A former cc administrator -- who is not me -- did a piece  in the Chronicle about deans and chairs needing to trust faculty. Much of the piece is actually spot-on. I can't imagine issuing a bathroom break policy, or walking around the hallways with a stopwatch and a clipboard. And the point about distrusting negative gossip is both true and easy to forget in those early days.
But then there's this:
Speaking of policies, if you want to be known as an administrator who trusts faculty members, throw out the policy manual. OK, maybe you shouldn't literally throw it out; some policies are necessary, after all, like the ones mandating pay raises and vending-machine restocking. But at least recognize that policies are not "one size fits all" and that they are not, in the final analysis, more important than people.
I'll cut the author some slack, and assume he never worked at a cc with a faculty union. If you have a faculty union, then you have a faculty union contract. And heaven help the poor dean who takes liberties with the contract, even if for all the right reasons.
I've had staff members in tears when their requests for bereavement leave were denied because the deceased didn't fit one of the approved categories in the contract (parent, child, sibling, parent-in-law, etc.). But when I looked into a humanitarian override, I quickly bumped into the double-edged sword of collective bargaining. If it ain't in the contract, it ain't in the contract, even if it would make obvious sense.
The savvy manager simply accepts this baseline of reality, and tries to find room to move anyway. That's not at all the same thing as throwing out the policy manual. Do that, and you will spend the rest of your (pitifully brief) career swatting grievances like mosquitoes.
As annoying as Dilbert-esque bureaucratic policies are to faculty, so are union contract work rules to deans. I had a full professor argue, at the top of her breath, that giving her a Tuesday class constituted a change to the terms and conditions of employment, since she hadn't had one in several years. I directed her to HR and wished her luck. We've had grievances -- and I swear in the name of all that is holy, I am not making this up -- when faculty had to take longer than usual to find parking spaces. I once had a grievance filed against me for scheduling a division meeting at a restaurant one block away, with the college picking up the check. The argument -- and again, I am not making this up -- was that anything held off-campus must, by definition, be a social occasion, and therefore cannot be mandatory. (What this suggests about how certain faculty spend their 'prep days,' I prefer not to say.) So now, in order not to oppress the tenured, I hold my division meetings in windowless lecture halls, with coffee and water and bagels. Power to the (tenured) people!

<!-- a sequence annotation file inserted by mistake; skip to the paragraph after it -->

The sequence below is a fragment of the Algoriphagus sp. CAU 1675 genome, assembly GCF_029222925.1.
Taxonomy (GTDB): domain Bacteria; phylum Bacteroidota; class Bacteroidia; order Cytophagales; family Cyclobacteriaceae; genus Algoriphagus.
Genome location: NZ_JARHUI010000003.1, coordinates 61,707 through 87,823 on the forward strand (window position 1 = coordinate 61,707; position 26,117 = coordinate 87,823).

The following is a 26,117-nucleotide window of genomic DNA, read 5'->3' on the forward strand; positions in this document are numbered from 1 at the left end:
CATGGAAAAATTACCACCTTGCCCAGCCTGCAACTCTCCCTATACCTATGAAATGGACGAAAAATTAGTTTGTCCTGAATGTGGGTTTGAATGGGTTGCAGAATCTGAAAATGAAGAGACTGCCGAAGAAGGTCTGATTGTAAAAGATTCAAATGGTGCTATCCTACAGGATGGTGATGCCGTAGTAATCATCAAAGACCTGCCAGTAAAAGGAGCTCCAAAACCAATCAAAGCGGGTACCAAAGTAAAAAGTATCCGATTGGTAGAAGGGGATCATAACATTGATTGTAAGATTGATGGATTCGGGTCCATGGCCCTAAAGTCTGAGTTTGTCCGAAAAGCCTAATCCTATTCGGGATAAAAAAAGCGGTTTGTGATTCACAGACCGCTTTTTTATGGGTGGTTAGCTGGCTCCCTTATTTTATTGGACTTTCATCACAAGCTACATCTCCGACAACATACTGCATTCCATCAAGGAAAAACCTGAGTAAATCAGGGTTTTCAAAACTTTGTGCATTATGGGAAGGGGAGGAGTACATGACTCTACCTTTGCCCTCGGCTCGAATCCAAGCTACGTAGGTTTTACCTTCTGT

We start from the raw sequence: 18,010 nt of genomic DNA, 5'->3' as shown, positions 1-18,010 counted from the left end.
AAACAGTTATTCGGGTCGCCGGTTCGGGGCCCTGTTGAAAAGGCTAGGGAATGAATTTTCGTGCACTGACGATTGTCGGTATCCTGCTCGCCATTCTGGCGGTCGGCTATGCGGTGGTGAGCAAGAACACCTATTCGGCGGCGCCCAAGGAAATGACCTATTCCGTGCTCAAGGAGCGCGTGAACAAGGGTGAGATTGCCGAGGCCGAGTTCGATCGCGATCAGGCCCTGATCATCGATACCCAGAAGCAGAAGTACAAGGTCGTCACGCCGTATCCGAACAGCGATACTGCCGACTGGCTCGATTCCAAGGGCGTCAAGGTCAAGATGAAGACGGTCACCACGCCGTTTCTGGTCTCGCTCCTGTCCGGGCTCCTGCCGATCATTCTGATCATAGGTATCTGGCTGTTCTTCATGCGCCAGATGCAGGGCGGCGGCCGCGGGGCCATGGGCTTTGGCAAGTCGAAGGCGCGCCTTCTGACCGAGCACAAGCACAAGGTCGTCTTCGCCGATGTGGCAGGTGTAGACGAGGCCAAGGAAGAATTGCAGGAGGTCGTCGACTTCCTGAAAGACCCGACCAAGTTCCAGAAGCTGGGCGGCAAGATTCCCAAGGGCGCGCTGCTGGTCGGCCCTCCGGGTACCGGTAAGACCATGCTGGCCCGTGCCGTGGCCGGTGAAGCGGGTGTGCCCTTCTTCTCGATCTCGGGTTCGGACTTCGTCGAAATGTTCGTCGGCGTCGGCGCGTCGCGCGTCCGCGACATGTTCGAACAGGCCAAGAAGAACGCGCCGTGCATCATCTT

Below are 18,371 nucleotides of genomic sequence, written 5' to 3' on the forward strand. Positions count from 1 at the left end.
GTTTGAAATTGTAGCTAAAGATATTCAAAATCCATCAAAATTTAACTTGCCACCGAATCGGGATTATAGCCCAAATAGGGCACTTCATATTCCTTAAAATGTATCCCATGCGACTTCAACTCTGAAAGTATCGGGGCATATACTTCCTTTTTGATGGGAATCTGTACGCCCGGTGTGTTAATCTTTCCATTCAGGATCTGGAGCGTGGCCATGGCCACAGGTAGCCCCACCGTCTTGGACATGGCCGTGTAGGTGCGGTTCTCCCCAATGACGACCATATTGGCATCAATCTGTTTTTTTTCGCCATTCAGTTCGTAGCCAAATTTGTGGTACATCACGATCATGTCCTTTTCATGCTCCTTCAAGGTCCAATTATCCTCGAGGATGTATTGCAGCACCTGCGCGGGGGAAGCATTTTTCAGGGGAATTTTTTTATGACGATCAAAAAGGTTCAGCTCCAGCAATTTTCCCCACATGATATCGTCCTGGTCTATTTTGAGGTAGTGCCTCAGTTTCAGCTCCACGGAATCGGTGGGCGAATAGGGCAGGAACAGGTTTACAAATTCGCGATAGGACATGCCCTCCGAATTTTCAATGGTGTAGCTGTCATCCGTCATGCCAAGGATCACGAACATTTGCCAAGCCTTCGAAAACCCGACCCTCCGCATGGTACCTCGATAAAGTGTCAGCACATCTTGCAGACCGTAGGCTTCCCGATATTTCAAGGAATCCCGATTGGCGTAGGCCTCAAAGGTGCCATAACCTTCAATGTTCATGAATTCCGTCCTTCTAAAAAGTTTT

I would love to default to decision rules like 'trust,' and 'common sense,' and 'what a mature adult would do.' But I don't always have the option. When Dilbert-esque rules have been collectively bargained, mutual distrust has been hardwired into the campus systems. Heaven help the well-meaning dean naive enough to think that you can beat a contract with common f-ing sense.
My modest proposal: grievances should be treated like coaches' challenges in the NFL. The union is only allowed so many meritless grievances in a given year before it is assessed a penalty. (Grievances it actually wins wouldn't count against the total.) Each additional meritless grievance over the maximum costs them something. Let there be a cost to filing meaningless charges. After all, there's a very real cost in defending them. I'm tired of taking absurdity seriously just to avoid the nuisance value of having to defeat it. If you have an actual claim with actual evidence about something that actually matters, then by all means, bring it on. But if you want mutual trust, there needs to be mutual accountability. Nobody gets to lob grenades with impunity. That rule really is "one size fits all."